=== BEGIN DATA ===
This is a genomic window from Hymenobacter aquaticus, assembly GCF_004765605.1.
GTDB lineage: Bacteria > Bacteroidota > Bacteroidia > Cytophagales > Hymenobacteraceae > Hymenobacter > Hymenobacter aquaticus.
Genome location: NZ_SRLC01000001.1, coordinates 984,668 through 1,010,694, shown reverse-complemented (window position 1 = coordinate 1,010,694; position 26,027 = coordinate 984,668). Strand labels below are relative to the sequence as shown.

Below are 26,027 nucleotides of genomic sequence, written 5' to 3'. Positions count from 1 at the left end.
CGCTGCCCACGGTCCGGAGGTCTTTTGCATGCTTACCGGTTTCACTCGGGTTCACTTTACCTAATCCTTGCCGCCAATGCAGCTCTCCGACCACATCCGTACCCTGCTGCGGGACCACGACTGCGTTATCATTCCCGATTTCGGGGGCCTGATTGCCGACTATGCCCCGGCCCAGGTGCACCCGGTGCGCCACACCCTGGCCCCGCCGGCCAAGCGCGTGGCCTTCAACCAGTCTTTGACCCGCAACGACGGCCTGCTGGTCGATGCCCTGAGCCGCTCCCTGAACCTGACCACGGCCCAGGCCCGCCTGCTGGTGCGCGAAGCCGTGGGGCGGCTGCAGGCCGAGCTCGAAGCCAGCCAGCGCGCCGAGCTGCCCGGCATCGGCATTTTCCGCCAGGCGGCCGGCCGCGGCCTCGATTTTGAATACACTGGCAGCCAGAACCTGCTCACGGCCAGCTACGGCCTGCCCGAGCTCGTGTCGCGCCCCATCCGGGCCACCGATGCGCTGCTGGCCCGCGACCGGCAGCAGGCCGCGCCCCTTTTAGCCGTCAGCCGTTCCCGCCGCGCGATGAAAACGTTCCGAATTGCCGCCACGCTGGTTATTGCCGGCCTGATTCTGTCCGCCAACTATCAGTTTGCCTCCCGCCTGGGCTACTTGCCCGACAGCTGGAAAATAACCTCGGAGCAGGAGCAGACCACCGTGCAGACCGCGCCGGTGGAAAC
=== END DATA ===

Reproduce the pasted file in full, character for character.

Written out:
This is a genomic window from Hymenobacter aquaticus, assembly GCF_004765605.1.
GTDB lineage: Bacteria > Bacteroidota > Bacteroidia > Cytophagales > Hymenobacteraceae > Hymenobacter > Hymenobacter aquaticus.
Genome location: NZ_SRLC01000001.1, coordinates 984,668 through 1,010,694, shown reverse-complemented (window position 1 = coordinate 1,010,694; position 26,027 = coordinate 984,668). Strand labels below are relative to the sequence as shown.

Below are 26,027 nucleotides of genomic sequence, written 5' to 3'. Positions count from 1 at the left end.
CGCTGCCCACGGTCCGGAGGTCTTTTGCATGCTTACCGGTTTCACTCGGGTTCACTTTACCTAATCCTTGCCGCCAATGCAGCTCTCCGACCACATCCGTACCCTGCTGCGGGACCACGACTGCGTTATCATTCCCGATTTCGGGGGCCTGATTGCCGACTATGCCCCGGCCCAGGTGCACCCGGTGCGCCACACCCTGGCCCCGCCGGCCAAGCGCGTGGCCTTCAACCAGTCTTTGACCCGCAACGACGGCCTGCTGGTCGATGCCCTGAGCCGCTCCCTGAACCTGACCACGGCCCAGGCCCGCCTGCTGGTGCGCGAAGCCGTGGGGCGGCTGCAGGCCGAGCTCGAAGCCAGCCAGCGCGCCGAGCTGCCCGGCATCGGCATTTTCCGCCAGGCGGCCGGCCGCGGCCTCGATTTTGAATACACTGGCAGCCAGAACCTGCTCACGGCCAGCTACGGCCTGCCCGAGCTCGTGTCGCGCCCCATCCGGGCCACCGATGCGCTGCTGGCCCGCGACCGGCAGCAGGCCGCGCCCCTTTTAGCCGTCAGCCGTTCCCGCCGCGCGATGAAAACGTTCCGAATTGCCGCCACGCTGGTTATTGCCGGCCTGATTCTGTCCGCCAACTATCAGTTTGCCTCCCGCCTGGGCTACTTGCCCGACAGCTGGAAAATAACCTCGGAGCAGGAGCAGACCACCGTGCAGACCGCGCCGGTGGAAAC